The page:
By Lou S.
God allows all things, including suffering, so that they may be used for our sanctification and to grow in virtue and to glorify Him.
This is a truth many non-Catholics do not understand and therefore, their suffering is empty and worthless. One of the first things many Catholics do in the morning is to make their daily offering to God, which includes offering up their sufferings.
“Oh my Jesus, through the Immaculate Heart of Mary, I offer Thee all of my works, pains, joys and sufferings of the day...”
We can also offer up our specific sufferings as they occur, such as when you stub your toe. When we offer up our suffering to God we accomplish several things:
Suffering unites us with Christ on His cross.
Suffering can be offered to God for our own intentions (reparations, increase in a virtue, etc.) or for the intentions of others (a spiritual act of charity).
Suffering increases our sympathy and empathy towards others who are suffering (our compassion increases).
Suffering is a character builder and will lead to an increase in the virtues of patience, humility, fortitude and other virtues.
Your personal suffering affords the opportunity for others to increase in virtue, such as those giving you emotional and/ or physical comfort and support (acts of spiritual and corporeal charity).
Saint Paul writes: “And to keep me from being too elated by the abundance of revelations, a thorn was given me in the flesh, a messenger of Satan, to harass me, to keep me from being too elated. Three times I besought the Lord about this, that it should leave me; but he said to me, ‘My grace is sufficient for you, for my power is made perfect in weakness.’…For the sake of Christ, then, I am content with weaknesses, insults, hardships, persecutions, and calamities; for when I am weak then I am strong” (2 Corinthians 12:7-10).
So, we see that we suffer not for ourselves, but ultimately for the sake of Christ, who suffered everything for us. Therefore, is it not fitting that we should be prepared to suffer everything in return? When we do so with peaceful resignation to God's will and realize just how little our suffering is compared to what we truly deserve, it can make the act of suffering a genuinely joyful occasion.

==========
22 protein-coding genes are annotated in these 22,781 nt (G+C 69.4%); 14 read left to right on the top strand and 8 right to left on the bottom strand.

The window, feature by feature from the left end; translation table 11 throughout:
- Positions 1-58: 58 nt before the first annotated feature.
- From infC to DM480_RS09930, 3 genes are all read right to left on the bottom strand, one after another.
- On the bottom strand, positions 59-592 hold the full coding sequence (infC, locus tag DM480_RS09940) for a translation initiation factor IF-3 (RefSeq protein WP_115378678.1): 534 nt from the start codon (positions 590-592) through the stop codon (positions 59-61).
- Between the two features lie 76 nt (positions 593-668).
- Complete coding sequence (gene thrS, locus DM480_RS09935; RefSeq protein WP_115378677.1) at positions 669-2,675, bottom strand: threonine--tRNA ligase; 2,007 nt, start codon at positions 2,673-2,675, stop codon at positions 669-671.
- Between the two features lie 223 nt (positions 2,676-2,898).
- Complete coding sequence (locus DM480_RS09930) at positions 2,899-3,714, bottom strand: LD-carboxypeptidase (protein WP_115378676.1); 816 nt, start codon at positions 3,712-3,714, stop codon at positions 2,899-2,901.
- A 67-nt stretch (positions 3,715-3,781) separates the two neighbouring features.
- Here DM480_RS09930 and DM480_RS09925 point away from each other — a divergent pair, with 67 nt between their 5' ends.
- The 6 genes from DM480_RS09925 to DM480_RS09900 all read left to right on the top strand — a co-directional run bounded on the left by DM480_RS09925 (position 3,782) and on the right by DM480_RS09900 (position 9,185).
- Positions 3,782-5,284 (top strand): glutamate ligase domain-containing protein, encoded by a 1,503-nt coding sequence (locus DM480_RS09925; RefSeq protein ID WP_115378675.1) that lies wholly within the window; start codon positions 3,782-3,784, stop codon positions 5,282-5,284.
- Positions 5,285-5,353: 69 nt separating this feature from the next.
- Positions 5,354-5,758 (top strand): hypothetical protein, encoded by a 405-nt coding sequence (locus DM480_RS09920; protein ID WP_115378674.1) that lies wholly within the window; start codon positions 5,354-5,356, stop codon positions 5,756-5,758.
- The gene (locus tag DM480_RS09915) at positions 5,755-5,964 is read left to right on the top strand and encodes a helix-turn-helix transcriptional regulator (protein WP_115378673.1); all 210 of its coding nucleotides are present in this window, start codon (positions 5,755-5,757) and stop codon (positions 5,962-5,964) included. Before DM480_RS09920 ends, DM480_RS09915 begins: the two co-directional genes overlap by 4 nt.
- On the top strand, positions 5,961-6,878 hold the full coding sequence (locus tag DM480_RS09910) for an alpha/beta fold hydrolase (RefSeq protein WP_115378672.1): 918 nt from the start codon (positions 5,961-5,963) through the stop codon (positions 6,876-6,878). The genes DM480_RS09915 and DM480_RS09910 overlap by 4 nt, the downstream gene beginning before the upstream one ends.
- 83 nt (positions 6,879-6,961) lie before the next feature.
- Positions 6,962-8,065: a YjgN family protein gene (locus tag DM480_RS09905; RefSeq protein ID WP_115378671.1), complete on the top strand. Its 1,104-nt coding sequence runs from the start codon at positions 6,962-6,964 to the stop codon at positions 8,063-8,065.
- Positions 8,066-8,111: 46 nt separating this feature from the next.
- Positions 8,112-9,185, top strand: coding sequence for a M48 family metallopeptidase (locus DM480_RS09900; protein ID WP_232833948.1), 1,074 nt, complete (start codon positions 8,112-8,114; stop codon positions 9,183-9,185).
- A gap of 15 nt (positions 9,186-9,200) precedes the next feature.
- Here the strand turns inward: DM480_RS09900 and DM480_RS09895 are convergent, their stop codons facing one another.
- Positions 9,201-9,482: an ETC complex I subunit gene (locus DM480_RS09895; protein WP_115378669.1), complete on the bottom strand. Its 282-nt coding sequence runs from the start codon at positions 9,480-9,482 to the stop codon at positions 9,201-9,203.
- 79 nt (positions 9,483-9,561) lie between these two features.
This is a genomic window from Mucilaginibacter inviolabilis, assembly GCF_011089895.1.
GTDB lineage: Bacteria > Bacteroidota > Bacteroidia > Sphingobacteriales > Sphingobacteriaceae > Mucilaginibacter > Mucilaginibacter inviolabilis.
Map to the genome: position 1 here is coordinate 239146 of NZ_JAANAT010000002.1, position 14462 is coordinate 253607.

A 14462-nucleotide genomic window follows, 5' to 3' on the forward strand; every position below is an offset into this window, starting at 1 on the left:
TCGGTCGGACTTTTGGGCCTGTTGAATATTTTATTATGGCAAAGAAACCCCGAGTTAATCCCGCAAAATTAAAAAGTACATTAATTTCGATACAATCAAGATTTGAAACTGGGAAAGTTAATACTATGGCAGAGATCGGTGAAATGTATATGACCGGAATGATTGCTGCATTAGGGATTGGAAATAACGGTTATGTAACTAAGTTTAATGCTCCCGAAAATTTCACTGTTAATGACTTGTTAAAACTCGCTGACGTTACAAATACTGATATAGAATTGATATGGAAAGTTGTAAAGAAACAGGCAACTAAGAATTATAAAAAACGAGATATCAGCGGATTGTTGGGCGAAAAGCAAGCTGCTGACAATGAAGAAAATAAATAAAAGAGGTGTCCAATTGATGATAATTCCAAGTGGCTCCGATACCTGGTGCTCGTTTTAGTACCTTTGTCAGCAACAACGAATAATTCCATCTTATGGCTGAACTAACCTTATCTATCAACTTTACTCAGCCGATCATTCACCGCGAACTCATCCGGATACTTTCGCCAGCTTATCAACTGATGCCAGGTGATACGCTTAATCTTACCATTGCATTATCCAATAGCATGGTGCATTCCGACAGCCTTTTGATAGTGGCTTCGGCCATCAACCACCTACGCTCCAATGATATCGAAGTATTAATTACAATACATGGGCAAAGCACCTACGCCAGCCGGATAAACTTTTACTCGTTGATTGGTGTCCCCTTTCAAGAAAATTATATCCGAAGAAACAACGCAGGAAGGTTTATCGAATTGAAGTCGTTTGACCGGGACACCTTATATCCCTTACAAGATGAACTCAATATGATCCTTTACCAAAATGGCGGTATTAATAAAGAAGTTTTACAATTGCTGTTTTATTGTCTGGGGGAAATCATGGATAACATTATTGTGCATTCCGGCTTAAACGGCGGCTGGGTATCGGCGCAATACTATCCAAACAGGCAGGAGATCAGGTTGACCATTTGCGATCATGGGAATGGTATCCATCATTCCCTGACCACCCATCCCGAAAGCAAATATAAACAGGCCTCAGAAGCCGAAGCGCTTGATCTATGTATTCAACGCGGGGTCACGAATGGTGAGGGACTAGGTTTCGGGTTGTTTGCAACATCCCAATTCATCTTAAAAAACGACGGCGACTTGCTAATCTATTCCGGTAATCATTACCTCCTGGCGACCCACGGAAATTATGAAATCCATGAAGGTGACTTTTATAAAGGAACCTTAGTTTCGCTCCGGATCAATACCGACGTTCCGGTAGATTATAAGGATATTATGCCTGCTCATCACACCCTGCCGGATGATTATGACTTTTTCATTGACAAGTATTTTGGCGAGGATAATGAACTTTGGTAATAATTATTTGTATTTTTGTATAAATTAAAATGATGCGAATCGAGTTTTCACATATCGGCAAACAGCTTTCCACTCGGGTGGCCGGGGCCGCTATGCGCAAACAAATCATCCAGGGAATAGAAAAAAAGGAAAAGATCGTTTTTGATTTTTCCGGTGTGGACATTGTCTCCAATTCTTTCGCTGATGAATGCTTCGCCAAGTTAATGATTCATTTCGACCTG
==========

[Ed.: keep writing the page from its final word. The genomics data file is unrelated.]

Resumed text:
“We suffer more in imagination than in reality.” ~ Seneca
While the body may recoil at the notion of suffering we must subject our bodily passions to our intellect. Look at every opportunity to suffer (mental or physical), big or small, as an occasion to unite ourselves to the Passion of Christ as a type of living sacrifice, to strengthen our will, to increase in virtue and the opportunity to carry out acts of charity.
“I appeal to you therefore, brethren, by the mercies of God, to present your bodies as a living sacrifice, holy and acceptable to God, which is your spiritual worship.” ~ Romans 12:1
Many souls have completely skipped purgatory and went straight to Heaven for having willingly and joyfully suffered for Christ. They paid their temporal debt here on earth so they didn't have to do it in purgatory.
“That I may know him (Christ) and the power of his Resurrection, and may share his sufferings, becoming like him in his death, that if possible I may attain the resurrection from the dead.” ~ Phil. 3:10-11
We can take a lesson from these saints and follow suit as best we can. Eventually we will develop good habits involving our daily sufferings and offerings. With diligence, we can hope to at least cut our time in purgatory to something much shorter than what it would have been.
In light of the Gospels and the benefits of suffering, we should always remind ourselves daily to thank God for all the things He has given us, including our sufferings, as many times, suffering is the most efficient way to expiate our sins in this life. Suffering is truly a gift from God.